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How Cilantro Can Help Take The Edge Off Of Spicy Food

Cilantro leaves on wood board
Cilantro leaves on wood board - Amarita/Getty Images

If you don't have a high spice tolerance or simply went overboard with seasoning, eating too much pepper at one time may feel like the heat is enveloping you. At that moment, you may grasp for a glass of milk or mistakenly sip some water, making the feeling worse. But rather than going straight for a drink, take a bite of cilantro to ease the spice.

There are two types of people in this world: Those who recognize cilantro as the peppery, citrus-like herb it is and those whose taste buds translate it to taste like soap. No matter which camp you fall in, the herb is sure to help take the edge off of spice when you consume too much. If you're a frequent consumer of Mexican, Indian, Thai, or Vietnamese cuisines, it may appear as if those countries have some strong allegiance to the herb. However, it serves a purpose in their dishes.

Cilantro is regarded as a cooling spice, bringing relief to you when you eat spicy dishes. While cilantro doesn't decrease the heat of the pepper itself, it helps you to bear the powerful effects of it. Even if you're not a fan of the taste, keeping some cilantro on the side the next time you order a spicy meal is a must.

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Add Cilantro To Balance Out These Spicy Dishes

Cilantro on curried cauliflower
Cilantro on curried cauliflower - Elena Veselova/Shutterstock

Quite a few Indian dishes use cilantro's crisp taste to flavor them and chana masala is no different. Pulled together in the instant pot in less than 30 minutes, this curry uses cilantro to uplift all the delicious warming spices while helping to keep the heat at bay. Made with chickpeas and garam masala, a fragrant earthy spice, the cilantro is like an herbaceous cherry on top.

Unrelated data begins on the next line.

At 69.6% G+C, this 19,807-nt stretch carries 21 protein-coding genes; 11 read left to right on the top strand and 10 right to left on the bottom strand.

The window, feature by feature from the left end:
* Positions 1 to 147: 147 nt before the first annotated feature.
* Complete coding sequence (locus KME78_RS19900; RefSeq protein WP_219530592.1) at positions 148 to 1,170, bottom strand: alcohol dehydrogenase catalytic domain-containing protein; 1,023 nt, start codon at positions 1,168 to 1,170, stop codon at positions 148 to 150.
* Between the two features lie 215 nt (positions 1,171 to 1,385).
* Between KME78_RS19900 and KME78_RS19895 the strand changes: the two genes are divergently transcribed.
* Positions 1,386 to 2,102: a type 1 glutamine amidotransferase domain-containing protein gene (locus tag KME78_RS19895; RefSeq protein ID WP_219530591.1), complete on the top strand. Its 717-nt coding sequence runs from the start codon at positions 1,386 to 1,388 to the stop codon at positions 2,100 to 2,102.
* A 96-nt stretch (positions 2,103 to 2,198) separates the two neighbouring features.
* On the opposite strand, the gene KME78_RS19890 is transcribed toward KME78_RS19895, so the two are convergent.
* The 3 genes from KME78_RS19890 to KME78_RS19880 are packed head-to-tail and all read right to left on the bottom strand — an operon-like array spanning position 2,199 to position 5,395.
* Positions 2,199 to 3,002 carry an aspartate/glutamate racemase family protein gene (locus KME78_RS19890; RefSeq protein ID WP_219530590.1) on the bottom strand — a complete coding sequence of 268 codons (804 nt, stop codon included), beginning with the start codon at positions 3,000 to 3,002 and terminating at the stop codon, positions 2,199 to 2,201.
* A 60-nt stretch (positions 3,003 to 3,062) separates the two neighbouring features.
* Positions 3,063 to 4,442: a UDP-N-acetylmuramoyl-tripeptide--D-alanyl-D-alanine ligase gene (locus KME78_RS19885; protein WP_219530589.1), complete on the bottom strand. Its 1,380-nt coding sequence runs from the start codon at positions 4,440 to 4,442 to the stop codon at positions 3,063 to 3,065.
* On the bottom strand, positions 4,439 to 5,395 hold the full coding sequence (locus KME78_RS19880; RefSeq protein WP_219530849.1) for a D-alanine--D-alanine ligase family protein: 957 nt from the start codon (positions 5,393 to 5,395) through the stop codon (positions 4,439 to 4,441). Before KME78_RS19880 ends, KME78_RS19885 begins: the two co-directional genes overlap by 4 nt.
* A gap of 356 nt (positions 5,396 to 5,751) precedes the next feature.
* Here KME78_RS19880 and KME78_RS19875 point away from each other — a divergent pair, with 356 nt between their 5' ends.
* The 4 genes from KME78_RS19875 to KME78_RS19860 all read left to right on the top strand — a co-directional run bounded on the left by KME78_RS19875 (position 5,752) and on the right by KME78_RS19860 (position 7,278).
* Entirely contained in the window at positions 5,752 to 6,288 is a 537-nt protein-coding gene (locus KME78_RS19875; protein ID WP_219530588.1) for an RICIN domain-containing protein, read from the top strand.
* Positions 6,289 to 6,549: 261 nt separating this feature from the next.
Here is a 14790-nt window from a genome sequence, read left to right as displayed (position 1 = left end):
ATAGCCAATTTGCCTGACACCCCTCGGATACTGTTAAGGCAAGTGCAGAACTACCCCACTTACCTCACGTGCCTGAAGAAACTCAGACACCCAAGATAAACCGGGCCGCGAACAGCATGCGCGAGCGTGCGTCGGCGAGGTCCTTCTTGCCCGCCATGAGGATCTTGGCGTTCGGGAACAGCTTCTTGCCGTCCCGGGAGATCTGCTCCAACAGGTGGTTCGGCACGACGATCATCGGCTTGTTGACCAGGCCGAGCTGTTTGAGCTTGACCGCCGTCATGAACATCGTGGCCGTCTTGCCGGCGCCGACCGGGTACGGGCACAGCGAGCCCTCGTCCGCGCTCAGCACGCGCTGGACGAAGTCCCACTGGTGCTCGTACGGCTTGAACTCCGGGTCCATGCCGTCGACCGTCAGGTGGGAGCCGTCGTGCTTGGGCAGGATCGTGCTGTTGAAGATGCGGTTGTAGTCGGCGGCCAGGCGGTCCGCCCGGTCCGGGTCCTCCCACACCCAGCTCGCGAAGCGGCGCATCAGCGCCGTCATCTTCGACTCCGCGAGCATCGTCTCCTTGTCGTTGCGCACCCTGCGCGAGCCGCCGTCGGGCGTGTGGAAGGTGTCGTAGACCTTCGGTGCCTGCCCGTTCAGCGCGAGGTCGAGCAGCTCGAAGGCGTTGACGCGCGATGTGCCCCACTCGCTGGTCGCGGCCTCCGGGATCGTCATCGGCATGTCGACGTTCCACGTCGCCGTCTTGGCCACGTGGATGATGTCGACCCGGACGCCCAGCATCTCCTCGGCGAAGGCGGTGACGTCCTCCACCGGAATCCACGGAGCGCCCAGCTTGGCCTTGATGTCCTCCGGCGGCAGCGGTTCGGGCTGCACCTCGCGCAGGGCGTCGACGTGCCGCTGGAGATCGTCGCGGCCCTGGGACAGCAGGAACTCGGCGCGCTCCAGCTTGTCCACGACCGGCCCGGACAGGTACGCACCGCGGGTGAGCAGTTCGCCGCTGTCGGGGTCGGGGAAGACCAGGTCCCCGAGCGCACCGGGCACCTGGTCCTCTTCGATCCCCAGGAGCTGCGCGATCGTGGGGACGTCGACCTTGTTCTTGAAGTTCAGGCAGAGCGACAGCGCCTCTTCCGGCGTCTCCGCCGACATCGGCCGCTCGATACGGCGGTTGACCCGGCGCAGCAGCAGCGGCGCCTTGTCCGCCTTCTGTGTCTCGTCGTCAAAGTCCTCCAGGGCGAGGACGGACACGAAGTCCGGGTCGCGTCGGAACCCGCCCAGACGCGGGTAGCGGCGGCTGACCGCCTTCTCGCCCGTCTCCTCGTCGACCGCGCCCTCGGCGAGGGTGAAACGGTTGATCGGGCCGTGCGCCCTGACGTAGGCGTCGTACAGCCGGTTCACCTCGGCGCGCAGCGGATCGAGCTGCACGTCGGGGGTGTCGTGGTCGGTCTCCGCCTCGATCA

Another instant pot recipe, cilantro is the perfect addition to spicy beef tamales. Seasoned with chipotle peppers, the citrusy cilantro brings sweet relief to the smoky peppers and rich beef. Finely chop some cilantro and sprinkle it on top of the meat before turning on the instant pot to infuse the tamales with its fresh flavor.

If there's one thing pho is known for, it's all the incredible herbs that flavor the broth. Even if you can't get your hands on all of them, cilantro is definitely an important component of aromatic vegetarian pho. The herb tempers jalapeño's sharp spice while bolstering the pepper's vegetal taste. Complemented by basil and mint, two other cooling spices, this pho is both hearty and refreshing.

Read the original article on Tasting Table.